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Courtesy of EDGEMATRIX

The platform simplifies, manages and oversees the implementation and integration of AI at the edge, which captures, analyses and stores video close to where it is captured in industrial and retail settings, "on location at factories, buildings and other outdoor and indoor locations." The solution is also used in social infrastructure such as roads, railroads, and long-term care facilities for safety monitoring and anomaly detection.

Using Edge AI Box, a compact indoor and outdoor device equipped with a GPU for deep learning-based AI and a communication module (WiFi/LTE/5G) together with various interfaces such as camera connection, it becomes possible to process video streaming from surveillance cameras on-site (at the edge) and in real-time. EDGEMATRIX's Edge AI Boxes can be installed across a site and then monitored using the company's platform. The platform maps the locations of multiple Edge AI Box devices installed on site, monitors their operational status and enables the devices to be controlled remotely.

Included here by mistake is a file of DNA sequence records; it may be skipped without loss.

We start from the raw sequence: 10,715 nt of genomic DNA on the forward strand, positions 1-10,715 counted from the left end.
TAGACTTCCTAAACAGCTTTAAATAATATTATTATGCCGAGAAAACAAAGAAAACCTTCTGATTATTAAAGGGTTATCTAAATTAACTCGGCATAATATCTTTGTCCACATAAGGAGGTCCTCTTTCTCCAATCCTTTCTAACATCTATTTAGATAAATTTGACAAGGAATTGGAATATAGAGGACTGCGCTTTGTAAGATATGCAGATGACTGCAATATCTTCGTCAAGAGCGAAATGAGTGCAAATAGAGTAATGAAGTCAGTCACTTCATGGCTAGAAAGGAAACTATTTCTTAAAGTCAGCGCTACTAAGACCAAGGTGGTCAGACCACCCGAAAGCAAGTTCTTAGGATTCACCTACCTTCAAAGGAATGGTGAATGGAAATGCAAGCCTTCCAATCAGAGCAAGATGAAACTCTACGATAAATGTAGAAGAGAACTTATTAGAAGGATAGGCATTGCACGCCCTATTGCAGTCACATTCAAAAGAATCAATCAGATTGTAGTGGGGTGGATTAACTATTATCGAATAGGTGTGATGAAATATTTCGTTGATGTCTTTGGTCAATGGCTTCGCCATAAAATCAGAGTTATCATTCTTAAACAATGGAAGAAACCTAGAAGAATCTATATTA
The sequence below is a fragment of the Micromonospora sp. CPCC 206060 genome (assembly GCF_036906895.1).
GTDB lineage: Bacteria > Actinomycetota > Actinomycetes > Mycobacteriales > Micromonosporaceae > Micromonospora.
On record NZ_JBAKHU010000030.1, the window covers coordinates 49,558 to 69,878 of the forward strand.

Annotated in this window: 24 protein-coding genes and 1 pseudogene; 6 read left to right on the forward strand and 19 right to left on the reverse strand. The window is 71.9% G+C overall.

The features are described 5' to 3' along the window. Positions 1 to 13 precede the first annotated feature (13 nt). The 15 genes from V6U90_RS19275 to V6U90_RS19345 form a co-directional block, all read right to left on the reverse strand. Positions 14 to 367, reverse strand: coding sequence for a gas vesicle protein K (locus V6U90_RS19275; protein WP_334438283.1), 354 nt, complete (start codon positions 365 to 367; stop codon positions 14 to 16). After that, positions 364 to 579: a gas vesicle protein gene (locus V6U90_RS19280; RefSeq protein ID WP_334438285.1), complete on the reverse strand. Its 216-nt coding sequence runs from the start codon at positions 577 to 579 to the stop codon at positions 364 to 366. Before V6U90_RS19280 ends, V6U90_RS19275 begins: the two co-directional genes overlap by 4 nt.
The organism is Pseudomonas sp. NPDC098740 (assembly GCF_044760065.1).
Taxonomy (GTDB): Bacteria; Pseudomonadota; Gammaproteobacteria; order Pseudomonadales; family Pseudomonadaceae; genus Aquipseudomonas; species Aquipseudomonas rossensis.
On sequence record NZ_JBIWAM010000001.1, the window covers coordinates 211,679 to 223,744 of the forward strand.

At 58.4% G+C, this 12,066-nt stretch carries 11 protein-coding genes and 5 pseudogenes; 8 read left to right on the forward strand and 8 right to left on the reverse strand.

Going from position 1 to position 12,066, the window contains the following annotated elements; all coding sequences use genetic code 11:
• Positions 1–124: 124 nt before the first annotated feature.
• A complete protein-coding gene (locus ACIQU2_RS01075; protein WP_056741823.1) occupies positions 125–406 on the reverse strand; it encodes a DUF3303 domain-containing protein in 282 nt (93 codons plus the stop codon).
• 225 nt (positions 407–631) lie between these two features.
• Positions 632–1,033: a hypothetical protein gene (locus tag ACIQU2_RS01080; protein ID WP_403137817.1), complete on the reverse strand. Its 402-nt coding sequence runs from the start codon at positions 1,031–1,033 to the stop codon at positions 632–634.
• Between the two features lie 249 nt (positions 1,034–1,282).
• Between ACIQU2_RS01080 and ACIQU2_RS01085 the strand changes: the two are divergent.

EDGEMATRIX's customers can use the platform to pruchase additional AI applications from a rapidly-expanding ecosystem which allow them to implement the right solution for the right situation. This simplifies the implementation and upgrade of edge AI for processing and storing video data captured with video cameras at customer premises either outdoor or indoor. Using "Edge View" feature, it is also possible to simultaneously display on the browser a large number of AI-processed real-time videos from the field.

Partnerships like this are key to NTT DOCOMO’s efforts to integrate 5G technologies into the modern enterprise. 

Zaif Siddiqi, Executive Director and Global Head of NTT DOCOMO’s 5G & IoT Business Department, comments: “When you're approaching digital transformation, there's more to it than just leveraging cutting edge technologies into new customer experiences.” Unless the needs of the customer, and the underlying market forces at play, can be truly understood, “5G doesn’t mean anything,” he explains, adding that in order to find the right contexts for deployment, “Selection of the right partners is extremely important to delivering on the potential value of 5G.”